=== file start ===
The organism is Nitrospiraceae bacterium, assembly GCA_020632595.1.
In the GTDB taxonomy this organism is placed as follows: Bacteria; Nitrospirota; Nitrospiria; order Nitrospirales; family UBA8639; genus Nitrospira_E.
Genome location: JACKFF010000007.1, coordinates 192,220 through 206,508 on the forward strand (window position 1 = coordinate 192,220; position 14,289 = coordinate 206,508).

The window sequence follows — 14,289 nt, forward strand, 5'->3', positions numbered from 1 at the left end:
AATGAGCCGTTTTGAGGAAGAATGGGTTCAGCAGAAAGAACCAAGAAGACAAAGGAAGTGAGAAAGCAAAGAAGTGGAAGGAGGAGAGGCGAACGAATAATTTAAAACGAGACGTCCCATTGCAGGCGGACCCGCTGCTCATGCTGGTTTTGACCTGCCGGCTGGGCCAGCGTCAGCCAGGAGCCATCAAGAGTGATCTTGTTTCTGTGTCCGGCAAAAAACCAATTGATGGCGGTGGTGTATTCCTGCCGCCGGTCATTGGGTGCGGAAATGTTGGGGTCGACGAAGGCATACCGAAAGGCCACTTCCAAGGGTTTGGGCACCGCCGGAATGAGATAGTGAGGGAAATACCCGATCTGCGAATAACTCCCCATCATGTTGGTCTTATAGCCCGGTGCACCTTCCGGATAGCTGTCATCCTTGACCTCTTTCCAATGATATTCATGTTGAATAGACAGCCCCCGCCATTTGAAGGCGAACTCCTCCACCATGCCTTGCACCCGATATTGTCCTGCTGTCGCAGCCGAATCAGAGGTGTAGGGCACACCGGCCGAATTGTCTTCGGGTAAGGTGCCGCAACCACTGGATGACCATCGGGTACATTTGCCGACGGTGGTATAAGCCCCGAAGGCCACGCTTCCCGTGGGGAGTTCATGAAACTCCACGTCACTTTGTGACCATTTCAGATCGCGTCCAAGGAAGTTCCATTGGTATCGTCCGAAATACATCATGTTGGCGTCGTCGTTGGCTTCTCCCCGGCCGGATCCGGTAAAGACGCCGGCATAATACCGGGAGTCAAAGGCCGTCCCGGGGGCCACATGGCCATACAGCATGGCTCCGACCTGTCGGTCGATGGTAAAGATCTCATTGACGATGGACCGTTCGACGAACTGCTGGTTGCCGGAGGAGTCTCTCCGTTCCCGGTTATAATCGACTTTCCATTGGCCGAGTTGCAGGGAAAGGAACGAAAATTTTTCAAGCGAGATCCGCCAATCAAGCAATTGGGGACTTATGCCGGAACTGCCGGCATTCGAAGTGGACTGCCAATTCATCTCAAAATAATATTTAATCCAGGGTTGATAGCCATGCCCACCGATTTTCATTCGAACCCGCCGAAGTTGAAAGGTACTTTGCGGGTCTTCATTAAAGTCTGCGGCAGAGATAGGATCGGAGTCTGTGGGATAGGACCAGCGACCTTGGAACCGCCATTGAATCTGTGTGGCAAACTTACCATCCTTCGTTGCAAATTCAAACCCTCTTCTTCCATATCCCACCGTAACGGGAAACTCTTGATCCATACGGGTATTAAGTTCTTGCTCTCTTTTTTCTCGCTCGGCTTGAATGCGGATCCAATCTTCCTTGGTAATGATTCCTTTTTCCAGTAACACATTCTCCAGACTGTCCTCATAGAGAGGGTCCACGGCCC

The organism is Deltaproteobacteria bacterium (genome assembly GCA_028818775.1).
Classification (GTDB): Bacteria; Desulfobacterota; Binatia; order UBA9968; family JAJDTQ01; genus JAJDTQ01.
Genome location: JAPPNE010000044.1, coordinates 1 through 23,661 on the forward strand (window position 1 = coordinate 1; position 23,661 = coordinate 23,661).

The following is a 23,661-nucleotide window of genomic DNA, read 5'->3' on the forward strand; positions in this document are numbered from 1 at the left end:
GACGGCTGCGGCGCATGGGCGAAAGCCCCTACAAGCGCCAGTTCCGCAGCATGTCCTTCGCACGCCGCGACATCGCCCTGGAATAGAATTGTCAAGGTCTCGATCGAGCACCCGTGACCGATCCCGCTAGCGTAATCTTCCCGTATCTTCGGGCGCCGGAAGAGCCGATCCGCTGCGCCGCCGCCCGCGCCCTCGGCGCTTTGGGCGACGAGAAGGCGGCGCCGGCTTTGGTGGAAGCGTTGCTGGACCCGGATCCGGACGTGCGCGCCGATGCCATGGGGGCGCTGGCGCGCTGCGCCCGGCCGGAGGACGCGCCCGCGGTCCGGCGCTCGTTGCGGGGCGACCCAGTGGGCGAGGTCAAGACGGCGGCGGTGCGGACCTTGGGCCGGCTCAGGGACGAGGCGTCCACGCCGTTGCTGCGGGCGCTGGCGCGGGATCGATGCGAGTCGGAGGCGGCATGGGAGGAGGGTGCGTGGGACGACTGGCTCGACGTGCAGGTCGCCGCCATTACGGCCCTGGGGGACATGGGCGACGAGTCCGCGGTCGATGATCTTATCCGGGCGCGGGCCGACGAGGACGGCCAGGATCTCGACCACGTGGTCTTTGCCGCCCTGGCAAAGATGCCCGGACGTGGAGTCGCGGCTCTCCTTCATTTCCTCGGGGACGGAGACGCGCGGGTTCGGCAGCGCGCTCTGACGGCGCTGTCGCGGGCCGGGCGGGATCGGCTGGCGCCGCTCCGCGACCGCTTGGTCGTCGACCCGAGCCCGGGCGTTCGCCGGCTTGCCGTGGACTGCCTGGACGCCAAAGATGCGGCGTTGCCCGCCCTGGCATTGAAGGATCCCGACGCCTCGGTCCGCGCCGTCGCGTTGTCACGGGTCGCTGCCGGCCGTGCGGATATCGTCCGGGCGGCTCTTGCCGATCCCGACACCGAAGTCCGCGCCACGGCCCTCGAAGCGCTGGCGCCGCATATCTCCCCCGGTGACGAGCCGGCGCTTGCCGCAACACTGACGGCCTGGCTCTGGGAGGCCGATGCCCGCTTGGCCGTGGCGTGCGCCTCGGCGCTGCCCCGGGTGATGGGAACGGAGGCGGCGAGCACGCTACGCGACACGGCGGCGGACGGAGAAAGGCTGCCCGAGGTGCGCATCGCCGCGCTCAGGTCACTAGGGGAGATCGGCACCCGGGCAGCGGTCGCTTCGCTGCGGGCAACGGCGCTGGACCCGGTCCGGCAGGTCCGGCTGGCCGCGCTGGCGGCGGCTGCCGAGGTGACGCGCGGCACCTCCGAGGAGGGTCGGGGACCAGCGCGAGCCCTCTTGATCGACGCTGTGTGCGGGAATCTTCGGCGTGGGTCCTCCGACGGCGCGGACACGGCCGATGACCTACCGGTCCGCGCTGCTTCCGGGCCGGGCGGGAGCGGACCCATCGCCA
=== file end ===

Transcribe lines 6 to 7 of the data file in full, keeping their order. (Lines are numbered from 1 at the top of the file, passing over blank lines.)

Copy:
The organism is Deltaproteobacteria bacterium (genome assembly GCA_028818775.1).
Classification (GTDB): Bacteria; Desulfobacterota; Binatia; order UBA9968; family JAJDTQ01; genus JAJDTQ01.